voted themselves at Thermopylae1.
The enmity between the Selinuntians and Syracusans was not
of long duration; for a few years after the event just narrated,
and in the seventy-eighth Olympiad, we find the Selinuntians
engaging to aid the Syracusans in their struggle to free them-
selves from the yoke of the tyrant Thrasybulus, who, after the
death of his elder brother Hiero, had succeeded to the despot-
ism established by Gelon, but without inheriting the virtues
which had rendered the usurpation of that great man toler-
About this time also, Selinus afforded an asylum to Giscon
the Carthaginian, who, proscribed by his countrymen on account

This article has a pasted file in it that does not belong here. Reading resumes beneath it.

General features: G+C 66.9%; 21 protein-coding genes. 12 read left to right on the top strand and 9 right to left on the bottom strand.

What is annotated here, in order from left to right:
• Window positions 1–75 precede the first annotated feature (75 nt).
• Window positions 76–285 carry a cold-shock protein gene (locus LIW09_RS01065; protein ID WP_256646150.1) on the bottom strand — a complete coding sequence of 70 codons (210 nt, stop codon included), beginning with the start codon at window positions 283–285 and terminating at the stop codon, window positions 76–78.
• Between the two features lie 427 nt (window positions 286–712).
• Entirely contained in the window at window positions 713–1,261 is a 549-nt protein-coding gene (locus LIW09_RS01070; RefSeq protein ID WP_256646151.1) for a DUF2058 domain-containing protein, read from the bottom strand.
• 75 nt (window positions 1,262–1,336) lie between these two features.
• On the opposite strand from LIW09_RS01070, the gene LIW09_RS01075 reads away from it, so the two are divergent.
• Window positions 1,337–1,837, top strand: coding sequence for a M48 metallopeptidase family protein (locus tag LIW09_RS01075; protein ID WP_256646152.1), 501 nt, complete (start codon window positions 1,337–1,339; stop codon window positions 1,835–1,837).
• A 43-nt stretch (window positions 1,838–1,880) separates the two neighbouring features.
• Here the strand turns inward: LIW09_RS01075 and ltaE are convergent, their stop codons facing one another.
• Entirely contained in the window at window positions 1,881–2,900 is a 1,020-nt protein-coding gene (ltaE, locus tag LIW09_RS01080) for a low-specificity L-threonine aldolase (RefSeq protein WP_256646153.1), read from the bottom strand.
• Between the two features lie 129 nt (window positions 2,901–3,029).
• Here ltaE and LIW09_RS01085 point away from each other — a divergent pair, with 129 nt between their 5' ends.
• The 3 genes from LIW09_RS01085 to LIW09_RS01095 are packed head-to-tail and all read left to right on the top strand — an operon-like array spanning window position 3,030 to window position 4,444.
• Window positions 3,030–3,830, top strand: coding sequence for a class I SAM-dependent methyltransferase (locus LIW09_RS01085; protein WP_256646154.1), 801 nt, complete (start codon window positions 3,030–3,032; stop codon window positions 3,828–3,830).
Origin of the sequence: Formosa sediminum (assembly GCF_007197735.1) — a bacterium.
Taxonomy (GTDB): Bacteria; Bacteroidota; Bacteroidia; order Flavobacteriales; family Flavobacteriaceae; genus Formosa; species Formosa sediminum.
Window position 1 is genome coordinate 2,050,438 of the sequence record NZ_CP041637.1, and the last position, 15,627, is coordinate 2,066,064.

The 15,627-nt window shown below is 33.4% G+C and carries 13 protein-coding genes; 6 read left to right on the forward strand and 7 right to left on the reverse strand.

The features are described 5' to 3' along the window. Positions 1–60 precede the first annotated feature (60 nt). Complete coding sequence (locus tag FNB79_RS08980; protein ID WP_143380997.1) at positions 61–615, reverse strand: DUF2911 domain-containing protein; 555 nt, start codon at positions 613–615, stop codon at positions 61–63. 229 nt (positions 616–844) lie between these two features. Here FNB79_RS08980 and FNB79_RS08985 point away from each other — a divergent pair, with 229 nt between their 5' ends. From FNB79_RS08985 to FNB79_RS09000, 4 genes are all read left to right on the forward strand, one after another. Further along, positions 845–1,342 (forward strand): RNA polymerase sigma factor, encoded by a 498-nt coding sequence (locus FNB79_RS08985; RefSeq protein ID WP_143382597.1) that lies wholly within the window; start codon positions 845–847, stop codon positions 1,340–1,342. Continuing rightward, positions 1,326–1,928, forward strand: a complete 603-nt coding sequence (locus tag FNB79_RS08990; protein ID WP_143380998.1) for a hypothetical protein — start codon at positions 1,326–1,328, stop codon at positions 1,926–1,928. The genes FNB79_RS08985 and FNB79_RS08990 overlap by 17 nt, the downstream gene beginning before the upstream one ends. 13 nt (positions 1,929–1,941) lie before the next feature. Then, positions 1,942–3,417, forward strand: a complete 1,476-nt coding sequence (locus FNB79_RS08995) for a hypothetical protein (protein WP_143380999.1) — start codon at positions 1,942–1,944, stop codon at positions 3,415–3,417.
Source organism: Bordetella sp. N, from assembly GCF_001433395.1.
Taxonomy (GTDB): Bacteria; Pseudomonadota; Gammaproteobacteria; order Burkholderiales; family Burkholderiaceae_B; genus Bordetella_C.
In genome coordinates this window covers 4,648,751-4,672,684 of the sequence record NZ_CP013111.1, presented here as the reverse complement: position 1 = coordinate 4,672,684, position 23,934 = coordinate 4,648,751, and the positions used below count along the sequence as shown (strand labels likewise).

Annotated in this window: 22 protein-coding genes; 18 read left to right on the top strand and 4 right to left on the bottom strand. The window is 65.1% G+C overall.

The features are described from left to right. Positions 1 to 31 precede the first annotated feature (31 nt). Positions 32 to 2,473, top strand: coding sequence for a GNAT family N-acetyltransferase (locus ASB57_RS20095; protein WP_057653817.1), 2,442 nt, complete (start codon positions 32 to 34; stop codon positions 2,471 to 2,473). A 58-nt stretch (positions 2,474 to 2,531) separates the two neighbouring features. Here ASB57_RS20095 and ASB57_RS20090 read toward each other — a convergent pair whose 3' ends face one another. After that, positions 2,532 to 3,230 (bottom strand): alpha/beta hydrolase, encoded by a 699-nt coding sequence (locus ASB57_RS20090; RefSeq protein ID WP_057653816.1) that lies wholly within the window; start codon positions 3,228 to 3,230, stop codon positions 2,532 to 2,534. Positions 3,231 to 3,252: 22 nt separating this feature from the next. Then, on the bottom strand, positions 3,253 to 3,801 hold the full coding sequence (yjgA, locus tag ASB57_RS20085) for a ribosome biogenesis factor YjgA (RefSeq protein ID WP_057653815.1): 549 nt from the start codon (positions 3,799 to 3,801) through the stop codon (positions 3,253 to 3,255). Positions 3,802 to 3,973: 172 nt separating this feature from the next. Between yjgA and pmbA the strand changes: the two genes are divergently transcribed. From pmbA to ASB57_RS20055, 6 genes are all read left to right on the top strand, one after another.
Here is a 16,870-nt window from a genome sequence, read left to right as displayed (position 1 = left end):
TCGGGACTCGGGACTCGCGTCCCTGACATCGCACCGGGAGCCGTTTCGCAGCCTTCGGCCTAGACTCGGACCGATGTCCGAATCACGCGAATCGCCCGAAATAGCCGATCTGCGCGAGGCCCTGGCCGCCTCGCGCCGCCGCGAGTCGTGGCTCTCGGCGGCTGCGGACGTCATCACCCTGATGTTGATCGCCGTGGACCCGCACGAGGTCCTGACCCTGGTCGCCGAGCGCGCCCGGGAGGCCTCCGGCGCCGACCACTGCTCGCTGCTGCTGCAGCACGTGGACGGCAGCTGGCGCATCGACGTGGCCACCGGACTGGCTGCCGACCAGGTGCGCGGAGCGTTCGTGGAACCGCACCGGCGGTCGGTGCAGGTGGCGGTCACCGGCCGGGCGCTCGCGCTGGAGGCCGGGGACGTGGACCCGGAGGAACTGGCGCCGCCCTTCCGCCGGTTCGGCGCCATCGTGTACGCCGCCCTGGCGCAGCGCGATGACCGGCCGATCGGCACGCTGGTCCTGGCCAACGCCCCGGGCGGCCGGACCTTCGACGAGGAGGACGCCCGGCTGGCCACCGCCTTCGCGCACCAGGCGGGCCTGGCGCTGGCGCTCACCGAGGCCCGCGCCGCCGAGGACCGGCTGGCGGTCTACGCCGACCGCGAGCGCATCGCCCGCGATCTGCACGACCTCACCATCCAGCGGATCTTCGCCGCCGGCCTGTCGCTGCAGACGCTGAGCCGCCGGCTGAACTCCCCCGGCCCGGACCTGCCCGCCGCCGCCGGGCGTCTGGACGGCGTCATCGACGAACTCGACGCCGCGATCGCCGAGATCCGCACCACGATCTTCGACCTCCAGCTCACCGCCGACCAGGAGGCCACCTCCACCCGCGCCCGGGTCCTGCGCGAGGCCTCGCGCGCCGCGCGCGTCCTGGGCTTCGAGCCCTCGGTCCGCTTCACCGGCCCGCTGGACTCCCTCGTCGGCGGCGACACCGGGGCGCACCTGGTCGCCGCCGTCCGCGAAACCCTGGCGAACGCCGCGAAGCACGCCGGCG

of the disaster which had happened to his father, Hamilcar, at
Himera, had fled to Sicily, and ended his days in tranquillity at
Selinus'. We shall shortly see how little her hospitality on this
occasion affected the gratitude of the son of the same Giscon,
when in command of an army destined for the destruction of
Selinus; an event not far distant, and to the period of which our
narration is now hastening.
It has already appeared at how early a period of their career
the Selinuntians were involved in disputes with their neighbours
the iEgestans. Their quarrels were on points of tenitorial
1 Diod. Sic. lib. xi. 2-t. or, according to Herodotus, lib. vn. I lib', and Aristotle, Foot. 2,
tlic same day in wfm-Ii the dirk-, obtained the victury of Sulamis. over tbe Persians.
1 Diod. Sic lib. xi. 03.
' Diod. Sic. lib. xm. 48.